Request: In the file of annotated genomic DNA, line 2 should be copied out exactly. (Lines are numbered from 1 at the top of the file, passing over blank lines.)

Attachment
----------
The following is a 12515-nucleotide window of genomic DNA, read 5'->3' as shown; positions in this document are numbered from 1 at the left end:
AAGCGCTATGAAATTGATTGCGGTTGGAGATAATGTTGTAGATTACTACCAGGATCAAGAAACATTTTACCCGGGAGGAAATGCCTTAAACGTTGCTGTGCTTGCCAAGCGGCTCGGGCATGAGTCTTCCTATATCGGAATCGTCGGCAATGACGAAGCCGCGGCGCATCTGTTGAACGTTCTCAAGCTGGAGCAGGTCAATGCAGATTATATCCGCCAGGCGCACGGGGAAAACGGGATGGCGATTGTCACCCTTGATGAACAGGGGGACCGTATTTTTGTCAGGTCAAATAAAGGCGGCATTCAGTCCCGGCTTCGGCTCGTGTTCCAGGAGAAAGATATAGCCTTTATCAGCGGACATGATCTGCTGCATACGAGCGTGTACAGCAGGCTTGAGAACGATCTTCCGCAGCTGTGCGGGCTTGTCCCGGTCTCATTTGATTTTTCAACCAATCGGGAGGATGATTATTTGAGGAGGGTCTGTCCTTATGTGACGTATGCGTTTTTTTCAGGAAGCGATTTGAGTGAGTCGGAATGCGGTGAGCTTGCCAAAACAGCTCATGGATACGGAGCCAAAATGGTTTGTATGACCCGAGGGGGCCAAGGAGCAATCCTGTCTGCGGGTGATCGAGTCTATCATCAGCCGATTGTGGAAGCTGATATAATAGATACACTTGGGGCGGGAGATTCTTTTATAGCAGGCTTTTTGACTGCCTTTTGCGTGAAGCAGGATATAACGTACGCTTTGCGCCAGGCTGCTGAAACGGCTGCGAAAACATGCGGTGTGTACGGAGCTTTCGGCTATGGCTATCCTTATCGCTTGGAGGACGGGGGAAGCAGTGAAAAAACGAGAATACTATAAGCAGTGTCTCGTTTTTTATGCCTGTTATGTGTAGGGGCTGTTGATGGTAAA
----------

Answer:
AAGCGCTATGAAATTGATTGCGGTTGGAGATAATGTTGTAGATTACTACCAGGATCAAGAAACATTTTACCCGGGAGGAAATGCCTTAAACGTTGCTGTGCTTGCCAAGCGGCTCGGGCATGAGTCTTCCTATATCGGAATCGTCGGCAATGACGAAGCCGCGGCGCATCTGTTGAACGTTCTCAAGCTGGAGCAGGTCAATGCAGATTATATCCGCCAGGCGCACGGGGAAAACGGGATGGCGATTGTCACCCTTGATGAACAGGGGGACCGTATTTTTGTCAGGTCAAATAAAGGCGGCATTCAGTCCCGGCTTCGGCTCGTGTTCCAGGAGAAAGATATAGCCTTTATCAGCGGACATGATCTGCTGCATACGAGCGTGTACAGCAGGCTTGAGAACGATCTTCCGCAGCTGTGCGGGCTTGTCCCGGTCTCATTTGATTTTTCAACCAATCGGGAGGATGATTATTTGAGGAGGGTCTGTCCTTATGTGACGTATGCGTTTTTTTCAGGAAGCGATTTGAGTGAGTCGGAATGCGGTGAGCTTGCCAAAACAGCTCATGGATACGGAGCCAAAATGGTTTGTATGACCCGAGGGGGCCAAGGAGCAATCCTGTCTGCGGGTGATCGAGTCTATCATCAGCCGATTGTGGAAGCTGATATAATAGATACACTTGGGGCGGGAGATTCTTTTATAGCAGGCTTTTTGACTGCCTTTTGCGTGAAGCAGGATATAACGTACGCTTTGCGCCAGGCTGCTGAAACGGCTGCGAAAACATGCGGTGTGTACGGAGCTTTCGGCTATGGCTATCCTTATCGCTTGGAGGACGGGGGAAGCAGTGAAAAAACGAGAATACTATAAGCAGTGTCTCGTTTTTTATGCCTGTTATGTGTAGGGGCTGTTGATGGTAAA